The Washington Post
Navigation Bar
Navigation Bar

Related Items
Northern Ireland Time Line

  Attacker Kills 3, Wounds 50 At IRA Funeral in Belfast

By Karen DeYoung
Washington Post Foreign Service
Thursday, March 17, 1988; Page A01

BELFAST, MARCH 16 -- Troubled Northern Ireland descended to a new level of terror today as a man threw hand grenades and fired shots into a crowd of thousands of mourners packed inside a cemetery here for an Irish Republican Army funeral, killing three people and wounding more than 50, several critically.

The attack occurred as the second of three coffins, containing the bodies of an IRA bombing unit shot dead by British forces 10 days ago in Gibraltar, was being lowered into a joint grave in a reserved IRA plot at the vast Milltown Cemetery in Catholic west Belfast.

Mourners, small children, journalists and hardened republican militants alike fell to the ground in panic as the assailant, standing at the edge of the crowd, lobbed at least four grenades toward the gravesite. When hundreds of youths in the gathering jumped up in pursuit, he began to run through the maze of tightly packed gravestones, tossing more grenades over his shoulder and firing a handgun as the crowd closed in on him.

He was eventually captured by the youths, who began beating him but turned him over to police who arrived at the scene about 15 minutes after the attack began.

The man, identified by police as Michael Stone, was said to be in "comfortable" condition at a military hospital. Sources said Stone was a known Protestant extremist with a lengthy criminal, although nonterrorist, record.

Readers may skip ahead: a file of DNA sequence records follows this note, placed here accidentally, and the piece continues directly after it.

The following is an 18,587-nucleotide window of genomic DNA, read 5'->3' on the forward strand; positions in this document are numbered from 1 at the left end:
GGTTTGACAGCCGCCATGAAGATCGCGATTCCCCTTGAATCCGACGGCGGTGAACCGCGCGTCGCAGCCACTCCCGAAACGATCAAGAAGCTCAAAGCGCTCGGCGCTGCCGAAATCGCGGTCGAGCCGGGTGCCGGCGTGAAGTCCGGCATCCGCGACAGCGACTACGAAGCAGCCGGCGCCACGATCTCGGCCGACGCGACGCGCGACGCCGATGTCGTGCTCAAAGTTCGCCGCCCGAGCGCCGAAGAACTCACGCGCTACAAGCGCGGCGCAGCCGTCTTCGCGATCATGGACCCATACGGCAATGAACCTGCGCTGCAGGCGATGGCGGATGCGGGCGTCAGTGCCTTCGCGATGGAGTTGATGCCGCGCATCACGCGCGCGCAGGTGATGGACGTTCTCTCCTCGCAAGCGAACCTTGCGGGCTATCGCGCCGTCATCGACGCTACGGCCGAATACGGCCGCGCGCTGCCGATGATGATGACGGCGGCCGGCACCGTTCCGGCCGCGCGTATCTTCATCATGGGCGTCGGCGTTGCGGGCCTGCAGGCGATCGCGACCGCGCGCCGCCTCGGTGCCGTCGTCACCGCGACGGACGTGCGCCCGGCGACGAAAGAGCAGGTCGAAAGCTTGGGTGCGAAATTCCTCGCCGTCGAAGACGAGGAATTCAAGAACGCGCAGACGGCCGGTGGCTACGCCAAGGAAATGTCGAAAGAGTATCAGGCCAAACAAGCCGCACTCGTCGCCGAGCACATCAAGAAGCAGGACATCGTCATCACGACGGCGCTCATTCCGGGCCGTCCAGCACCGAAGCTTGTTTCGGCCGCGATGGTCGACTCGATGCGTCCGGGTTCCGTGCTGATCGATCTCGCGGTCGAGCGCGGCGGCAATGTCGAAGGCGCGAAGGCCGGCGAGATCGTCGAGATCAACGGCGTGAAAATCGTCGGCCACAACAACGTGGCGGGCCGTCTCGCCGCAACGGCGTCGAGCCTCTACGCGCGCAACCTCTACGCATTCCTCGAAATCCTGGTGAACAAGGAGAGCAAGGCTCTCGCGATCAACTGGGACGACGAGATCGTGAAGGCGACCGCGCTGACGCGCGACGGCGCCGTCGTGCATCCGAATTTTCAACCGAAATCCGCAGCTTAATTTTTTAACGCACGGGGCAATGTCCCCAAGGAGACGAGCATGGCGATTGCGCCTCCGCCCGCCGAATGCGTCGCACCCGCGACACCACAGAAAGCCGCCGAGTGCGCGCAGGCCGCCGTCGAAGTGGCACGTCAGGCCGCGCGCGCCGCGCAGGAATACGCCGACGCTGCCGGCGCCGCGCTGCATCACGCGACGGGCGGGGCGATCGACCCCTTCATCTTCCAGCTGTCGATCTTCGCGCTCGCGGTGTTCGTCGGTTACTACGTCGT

Police said a second man, whom they did not identify, had also been arrested in connection with the attack, although not at the cemetery.

The two leading Protestant paramilitary groups denied any involvement. But a possible connection was indicated by the weapons used in the attack, believed to have been fragmentation grenades and a Browning automatic pistol identical to those in large Protestant arms caches seized by police in January.

Today's attack, which British Northern Ireland Secretary Tom King condemned as "insane and depraved," comes at a time of high tension in Anglo-Irish relations. The assault was the latest in an escalating pattern of Ulster-related violence over the past several months that some fear will become outright warfare between sectarian paramilitary groups.

This afternoon, Sinn Fein, the political arm of the IRA, accused the police of "collusion" in the attack, a charge the Royal Ulster Constabulary called an "outright lie."

But the somewhat sketchy version of the incident offered by police differed in some respects from that of a number of witnesses.

Whatever the truth, today's events, unprecedented even for violence-torn Northern Ireland, are sure to be seen as a major propaganda coup by the IRA, whose supporters had behaved with notably peaceful discretion during the funeral only to end up as victims of a terrorist attack.

Sinn Fein leader Gerry Adams said he did not believe in reprisals and appealed for calm, noting that Irish republicans were still in mourning for the Gibraltar dead. Another IRA funeral, for a gunmen shot by troops early yesterday, already had been scheduled for Thursday, when large St. Patrick's Day crowds are expected.

But repercussions from today's attack already were being felt tonight, as buses, trucks and cars were set on fire in several Belfast Catholic neighborhoods by rampaging youths tossing molotov cocktails at passing vehicles.

Sympathy for the IRA among republicans on both sides of the Northern Irish border had seriously eroded last November, after an IRA bomb killed 11 people at a Remembrance Day ceremony for war dead in the small town of Enniskillen. Police later discovered a number of major IRA weapons caches and shipments, allegedly supplied by Libya.

But the Anglo-Irish difficulties over law enforcement that began early this year had started to revive IRA status. Sympathy for the IRA, and criticism of the British, increased 10 days ago when the three IRA operatives were shot dead in Gibraltar.